So this is kind of cool – I am reviewing a book that is not even out yet. I was in the right place at the right time when the author, Lois Greiman, handed out some advance copies. She’s been on my “Authors I really should read” list for a couple of years. Even though my copy says “Advance Uncorrected Proof,” in my mind, this is a polished finalized work. The editing was really clean, which is something I cannot say for a number of books I’ve purchased or have attempted to read.
As I read Hearth Song, I thought a lot about genre. I’d plunk this into subcategories like “Fiction -women – ranchers – horses – parenting,” but there is a keyword to describe this book that defies categories. The core story revolves around Bravura Lambert and her journey from insecure to confident. Bravura is a largely self-sufficient woman who owns a business and cares for her five-year-old autistic daughter, Lily, while her husband, Dane, lives away and works on the Dakota oil wells. I was a bit overwhelmed in the first chapter, which takes place at a rodeo type event, because I had not read the previous book in this series, Hearth Stone. There were a lot of characters introduced, and some of them had two or three names (Bravura is also called Vura and Vey for instance.) I’m glad I stuck with the book, because the character journey pulled me in. At times, I wanted to yell at the heroine, and at other times, I wanted to be a shoulder for her to cry on and at still other points, I cheered her on.
Ultimately, I’d add a subcategory for empathy. Greiman drew me into a world that was as foreign to me as Mars and made me care about a character, Bravura, who I wouldn’t seek out or identify with in real life. That’s the beauty of storytelling and why I read. I doubt I’ll go back and read the first book in the series, because I wasn’t 100% in love with the ranch setting and because that book has reviews, but this was a great way to kick off The January Project.
From the quirky cover, I assumed For the Love of Big Orange featured a quirky, retro-lovin’ heroine in a light story. Leta Gail Doerr’s book surprised me with its gravitas and ability to keep me hooked. Lacie Joe bounced through Kentucky’s foster care system until a rural judge and his wife took her in. Her reputation as a troubled teen made her a target and an outsider in the small town. When an accident occurred shortly after high school graduation, Lacie Joe left town in her orange truck and reinvented herself in the big city of Lexington. When the judge’s health fails, Lacie Joe returns to look after him. Her past and present collide as she makes amends with those she wronged in the past, including ex-boyfriend Jay Hayworth, and salvage her Lexington based program for at-risk youth.
Lacie Joe is a complicated character, one who tries hard but doesn’t always make the right decision. She had blind spots in her personal and professional life and may be guilty of self-sabotage. In other words, she is perfectly relatable. The light mystery element played out in a predictable manner, but didn’t take away from my overall enjoyment. This novella was a charming way to spend an afternoon and all for less than a cup of coffee at a fast food chain. It’s hard to say too much about the plot without giving away the story and you know I try to keep spoiler free. If you want a slice of life escape, take a ride in Big Orange.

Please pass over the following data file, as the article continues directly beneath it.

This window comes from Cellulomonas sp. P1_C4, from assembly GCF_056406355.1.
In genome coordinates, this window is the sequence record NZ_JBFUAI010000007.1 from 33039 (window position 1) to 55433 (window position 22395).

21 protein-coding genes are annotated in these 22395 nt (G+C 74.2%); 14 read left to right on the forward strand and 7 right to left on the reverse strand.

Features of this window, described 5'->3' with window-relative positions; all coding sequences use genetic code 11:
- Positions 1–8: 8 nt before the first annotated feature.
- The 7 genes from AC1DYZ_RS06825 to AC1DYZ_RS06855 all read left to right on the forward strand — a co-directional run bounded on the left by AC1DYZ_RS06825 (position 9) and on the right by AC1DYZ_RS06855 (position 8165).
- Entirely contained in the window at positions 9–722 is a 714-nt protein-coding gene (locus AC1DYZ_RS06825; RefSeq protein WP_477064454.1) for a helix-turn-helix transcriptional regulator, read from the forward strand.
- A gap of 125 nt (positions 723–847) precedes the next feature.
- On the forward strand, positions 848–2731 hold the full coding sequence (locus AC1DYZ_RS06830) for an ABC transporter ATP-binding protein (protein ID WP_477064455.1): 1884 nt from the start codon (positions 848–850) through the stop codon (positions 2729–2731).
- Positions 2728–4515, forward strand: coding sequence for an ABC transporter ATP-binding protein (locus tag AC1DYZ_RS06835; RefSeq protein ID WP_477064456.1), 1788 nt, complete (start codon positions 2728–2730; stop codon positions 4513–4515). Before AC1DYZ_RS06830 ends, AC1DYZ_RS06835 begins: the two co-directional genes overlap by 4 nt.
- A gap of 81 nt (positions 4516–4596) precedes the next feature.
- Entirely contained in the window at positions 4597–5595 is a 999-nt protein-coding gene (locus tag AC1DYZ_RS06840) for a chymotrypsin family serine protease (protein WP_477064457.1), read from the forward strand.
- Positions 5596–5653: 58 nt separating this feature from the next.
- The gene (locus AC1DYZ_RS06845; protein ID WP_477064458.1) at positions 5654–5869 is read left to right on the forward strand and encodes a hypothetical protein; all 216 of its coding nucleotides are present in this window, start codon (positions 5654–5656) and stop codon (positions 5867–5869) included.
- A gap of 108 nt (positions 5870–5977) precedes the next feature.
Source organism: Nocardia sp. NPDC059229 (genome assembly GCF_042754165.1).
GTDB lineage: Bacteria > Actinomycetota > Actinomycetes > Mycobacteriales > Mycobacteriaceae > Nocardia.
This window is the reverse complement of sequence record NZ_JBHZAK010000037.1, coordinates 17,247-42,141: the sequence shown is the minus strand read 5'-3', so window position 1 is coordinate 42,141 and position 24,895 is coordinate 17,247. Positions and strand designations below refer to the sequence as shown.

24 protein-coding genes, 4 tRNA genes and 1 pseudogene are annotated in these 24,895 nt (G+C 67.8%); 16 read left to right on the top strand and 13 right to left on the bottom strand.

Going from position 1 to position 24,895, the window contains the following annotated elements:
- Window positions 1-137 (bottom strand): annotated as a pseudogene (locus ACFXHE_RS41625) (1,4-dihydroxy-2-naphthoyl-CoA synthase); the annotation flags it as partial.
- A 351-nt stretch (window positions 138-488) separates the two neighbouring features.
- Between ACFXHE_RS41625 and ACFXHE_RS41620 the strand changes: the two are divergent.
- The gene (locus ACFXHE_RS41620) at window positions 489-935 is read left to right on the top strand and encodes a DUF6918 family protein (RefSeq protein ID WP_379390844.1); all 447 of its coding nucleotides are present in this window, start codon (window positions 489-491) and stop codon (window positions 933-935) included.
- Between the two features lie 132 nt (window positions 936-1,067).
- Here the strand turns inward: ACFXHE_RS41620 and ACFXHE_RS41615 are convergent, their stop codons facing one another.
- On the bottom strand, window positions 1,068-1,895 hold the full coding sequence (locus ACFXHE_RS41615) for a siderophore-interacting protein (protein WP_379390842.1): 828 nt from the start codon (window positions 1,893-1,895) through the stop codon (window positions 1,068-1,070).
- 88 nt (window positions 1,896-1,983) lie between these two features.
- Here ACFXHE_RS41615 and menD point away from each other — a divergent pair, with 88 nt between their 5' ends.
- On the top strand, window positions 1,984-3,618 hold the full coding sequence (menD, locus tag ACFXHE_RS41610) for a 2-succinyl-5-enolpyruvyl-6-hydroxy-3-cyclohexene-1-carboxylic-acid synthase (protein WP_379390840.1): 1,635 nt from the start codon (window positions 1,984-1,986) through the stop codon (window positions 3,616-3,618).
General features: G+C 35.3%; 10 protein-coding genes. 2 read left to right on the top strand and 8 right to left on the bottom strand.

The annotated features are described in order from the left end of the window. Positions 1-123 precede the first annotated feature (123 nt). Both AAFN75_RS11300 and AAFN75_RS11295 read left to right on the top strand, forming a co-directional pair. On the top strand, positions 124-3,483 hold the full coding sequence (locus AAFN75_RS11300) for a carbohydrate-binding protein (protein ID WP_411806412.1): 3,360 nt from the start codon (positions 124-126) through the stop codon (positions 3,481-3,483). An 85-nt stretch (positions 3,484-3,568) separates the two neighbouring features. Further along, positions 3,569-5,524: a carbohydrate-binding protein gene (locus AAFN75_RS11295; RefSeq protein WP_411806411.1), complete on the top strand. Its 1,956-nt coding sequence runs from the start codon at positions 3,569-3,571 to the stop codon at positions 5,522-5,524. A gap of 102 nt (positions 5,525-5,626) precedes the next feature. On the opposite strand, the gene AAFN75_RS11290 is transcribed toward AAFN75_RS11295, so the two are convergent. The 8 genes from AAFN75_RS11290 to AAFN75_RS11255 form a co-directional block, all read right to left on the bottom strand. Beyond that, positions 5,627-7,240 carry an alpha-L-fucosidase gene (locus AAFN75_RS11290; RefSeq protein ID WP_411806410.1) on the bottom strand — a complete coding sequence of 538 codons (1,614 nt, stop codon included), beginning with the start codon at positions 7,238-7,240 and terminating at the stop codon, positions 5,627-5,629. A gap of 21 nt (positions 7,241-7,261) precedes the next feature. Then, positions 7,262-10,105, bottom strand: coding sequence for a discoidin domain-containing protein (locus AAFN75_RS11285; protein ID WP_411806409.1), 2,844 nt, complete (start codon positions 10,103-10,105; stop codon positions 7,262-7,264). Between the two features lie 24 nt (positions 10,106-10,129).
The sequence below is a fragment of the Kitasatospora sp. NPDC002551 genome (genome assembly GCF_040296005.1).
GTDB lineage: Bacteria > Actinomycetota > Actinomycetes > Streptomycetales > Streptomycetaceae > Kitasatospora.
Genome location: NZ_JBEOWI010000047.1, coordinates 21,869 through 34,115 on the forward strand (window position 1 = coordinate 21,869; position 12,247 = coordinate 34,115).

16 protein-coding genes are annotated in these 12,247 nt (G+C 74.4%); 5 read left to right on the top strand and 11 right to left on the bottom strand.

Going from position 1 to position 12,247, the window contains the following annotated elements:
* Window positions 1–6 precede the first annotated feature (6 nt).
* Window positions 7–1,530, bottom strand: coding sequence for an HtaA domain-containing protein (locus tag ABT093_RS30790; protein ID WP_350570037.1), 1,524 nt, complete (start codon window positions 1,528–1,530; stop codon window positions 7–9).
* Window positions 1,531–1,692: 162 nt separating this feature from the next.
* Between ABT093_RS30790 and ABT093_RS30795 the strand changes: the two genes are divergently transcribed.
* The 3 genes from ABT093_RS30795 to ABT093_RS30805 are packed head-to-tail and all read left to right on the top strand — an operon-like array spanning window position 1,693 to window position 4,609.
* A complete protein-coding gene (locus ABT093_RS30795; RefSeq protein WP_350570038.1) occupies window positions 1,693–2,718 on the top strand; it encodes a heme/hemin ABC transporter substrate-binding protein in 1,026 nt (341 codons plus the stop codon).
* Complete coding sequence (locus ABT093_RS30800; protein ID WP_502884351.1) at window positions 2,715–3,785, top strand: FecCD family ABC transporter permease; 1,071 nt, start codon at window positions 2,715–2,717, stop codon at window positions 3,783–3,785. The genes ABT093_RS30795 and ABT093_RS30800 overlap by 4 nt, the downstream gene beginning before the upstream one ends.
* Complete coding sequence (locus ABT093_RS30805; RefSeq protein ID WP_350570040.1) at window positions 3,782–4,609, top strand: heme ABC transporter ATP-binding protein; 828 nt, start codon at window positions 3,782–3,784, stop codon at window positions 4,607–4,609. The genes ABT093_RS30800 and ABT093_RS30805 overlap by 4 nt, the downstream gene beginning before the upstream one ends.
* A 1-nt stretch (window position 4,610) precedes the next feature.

I also want to add that this probably would be considered a New Adult based on the lead character’s age, but to me it read more like women’s fiction. Romance isn’t front and center and the heroine isn’t bed-hopping to find her true self (a plot device that seems to have taken over the New Adult genre). This is more about the heroine’s journey to understand her place in this world.
I make no money reviewing books in The January Project, but if this one sounds good to you, here are some buy links.
Another short review of a short read. I’m getting into novellas after this month – these short reads make me feel more productive. Behind the Blue Door is apparently a series of stories written by different authors who imagine what happens in a house with a blue door. I love this first entry 230 Periwinkle Place by Jayne Ormerod. Even though I picked it up on a free kindle day, you can buy this for the amount of money you’ll find under the floor mats of your car.
Single mom Skye Whitmore’s life goes into a tailspin, and not just because of what her twelve year old son did while home alone. A picture of a house with a blue door takes her back to a not so innocent time in her life when her four-year-old self witnessed her mother’s murder in that same house. Skye decides to more forward, she must take a journey into the past and learn the truth behind the crime.
I love the dialogue, it’s fast paced and funny. These are characters you’d love to hang out with. Skye is a flawed character, but utterly charming. Her relationship with her son, Blake, bubbles with real life moments and the chaos that comes from parenting. This quick, fully developed story was a great way to spend an afternoon. Mystery fans, rejoice, because Jayne Ormerod has other books too.